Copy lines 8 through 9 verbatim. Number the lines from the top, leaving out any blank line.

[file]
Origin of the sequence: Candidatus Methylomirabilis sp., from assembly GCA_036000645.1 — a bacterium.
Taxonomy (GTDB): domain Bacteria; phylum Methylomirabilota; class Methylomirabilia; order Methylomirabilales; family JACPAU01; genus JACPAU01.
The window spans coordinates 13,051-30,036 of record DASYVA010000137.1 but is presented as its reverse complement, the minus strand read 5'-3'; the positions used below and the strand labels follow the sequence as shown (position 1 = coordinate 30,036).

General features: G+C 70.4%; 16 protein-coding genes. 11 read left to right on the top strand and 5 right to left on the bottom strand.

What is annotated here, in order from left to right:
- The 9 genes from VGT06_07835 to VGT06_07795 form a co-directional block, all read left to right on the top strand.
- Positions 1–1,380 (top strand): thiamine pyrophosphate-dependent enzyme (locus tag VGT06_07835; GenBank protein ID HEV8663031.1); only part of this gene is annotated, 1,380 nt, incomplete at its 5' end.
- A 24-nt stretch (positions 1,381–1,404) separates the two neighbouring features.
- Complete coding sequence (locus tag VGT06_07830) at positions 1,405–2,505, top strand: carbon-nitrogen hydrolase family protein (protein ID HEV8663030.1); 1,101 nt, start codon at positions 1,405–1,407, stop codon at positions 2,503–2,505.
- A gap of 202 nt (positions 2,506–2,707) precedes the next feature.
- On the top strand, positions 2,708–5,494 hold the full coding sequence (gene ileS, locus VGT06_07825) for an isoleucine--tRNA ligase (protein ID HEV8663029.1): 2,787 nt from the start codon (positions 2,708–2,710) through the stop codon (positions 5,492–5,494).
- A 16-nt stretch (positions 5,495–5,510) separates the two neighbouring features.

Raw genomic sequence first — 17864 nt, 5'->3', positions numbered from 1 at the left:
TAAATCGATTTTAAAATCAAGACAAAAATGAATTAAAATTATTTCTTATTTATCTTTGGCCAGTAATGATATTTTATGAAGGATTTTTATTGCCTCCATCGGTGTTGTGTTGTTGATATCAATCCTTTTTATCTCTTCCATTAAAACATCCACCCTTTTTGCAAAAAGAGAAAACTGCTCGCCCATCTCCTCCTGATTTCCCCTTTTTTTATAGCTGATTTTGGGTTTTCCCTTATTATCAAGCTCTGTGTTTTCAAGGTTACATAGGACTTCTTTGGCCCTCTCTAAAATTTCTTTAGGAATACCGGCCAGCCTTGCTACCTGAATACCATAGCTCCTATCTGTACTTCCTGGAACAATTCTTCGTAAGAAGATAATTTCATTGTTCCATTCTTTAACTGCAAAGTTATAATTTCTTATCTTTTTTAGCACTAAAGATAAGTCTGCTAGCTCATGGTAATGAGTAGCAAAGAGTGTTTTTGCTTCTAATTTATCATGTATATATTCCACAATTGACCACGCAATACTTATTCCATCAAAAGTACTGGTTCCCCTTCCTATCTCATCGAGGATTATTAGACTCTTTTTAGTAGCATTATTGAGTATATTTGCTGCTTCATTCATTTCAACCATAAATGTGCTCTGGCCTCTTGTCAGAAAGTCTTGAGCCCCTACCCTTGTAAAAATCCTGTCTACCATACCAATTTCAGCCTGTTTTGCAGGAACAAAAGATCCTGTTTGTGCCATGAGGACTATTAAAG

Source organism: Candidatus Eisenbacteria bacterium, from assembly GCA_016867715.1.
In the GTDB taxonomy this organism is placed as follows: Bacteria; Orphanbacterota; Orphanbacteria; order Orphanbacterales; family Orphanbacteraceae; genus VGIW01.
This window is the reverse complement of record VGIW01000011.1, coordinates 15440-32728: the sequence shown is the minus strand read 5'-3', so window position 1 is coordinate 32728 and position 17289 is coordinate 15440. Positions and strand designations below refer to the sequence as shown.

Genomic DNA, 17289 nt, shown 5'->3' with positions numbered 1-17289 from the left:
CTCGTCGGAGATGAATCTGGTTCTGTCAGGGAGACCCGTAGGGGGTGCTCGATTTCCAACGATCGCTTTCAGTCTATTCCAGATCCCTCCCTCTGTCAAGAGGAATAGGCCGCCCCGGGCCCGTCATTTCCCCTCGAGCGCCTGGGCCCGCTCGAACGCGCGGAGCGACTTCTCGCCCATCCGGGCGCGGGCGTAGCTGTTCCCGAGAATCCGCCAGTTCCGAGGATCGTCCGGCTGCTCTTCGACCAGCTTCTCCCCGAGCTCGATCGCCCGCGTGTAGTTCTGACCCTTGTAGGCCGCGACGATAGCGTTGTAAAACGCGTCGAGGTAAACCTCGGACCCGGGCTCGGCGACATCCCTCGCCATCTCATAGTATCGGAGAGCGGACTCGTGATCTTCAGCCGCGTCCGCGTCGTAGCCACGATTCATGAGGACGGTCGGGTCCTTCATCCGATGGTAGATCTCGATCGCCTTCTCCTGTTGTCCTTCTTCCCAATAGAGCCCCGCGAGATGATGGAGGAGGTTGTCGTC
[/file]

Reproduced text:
- A 24-nt stretch (positions 1,381–1,404) separates the two neighbouring features.
- Complete coding sequence (locus tag VGT06_07830) at positions 1,405–2,505, top strand: carbon-nitrogen hydrolase family protein (protein ID HEV8663030.1); 1,101 nt, start codon at positions 1,405–1,407, stop codon at positions 2,503–2,505.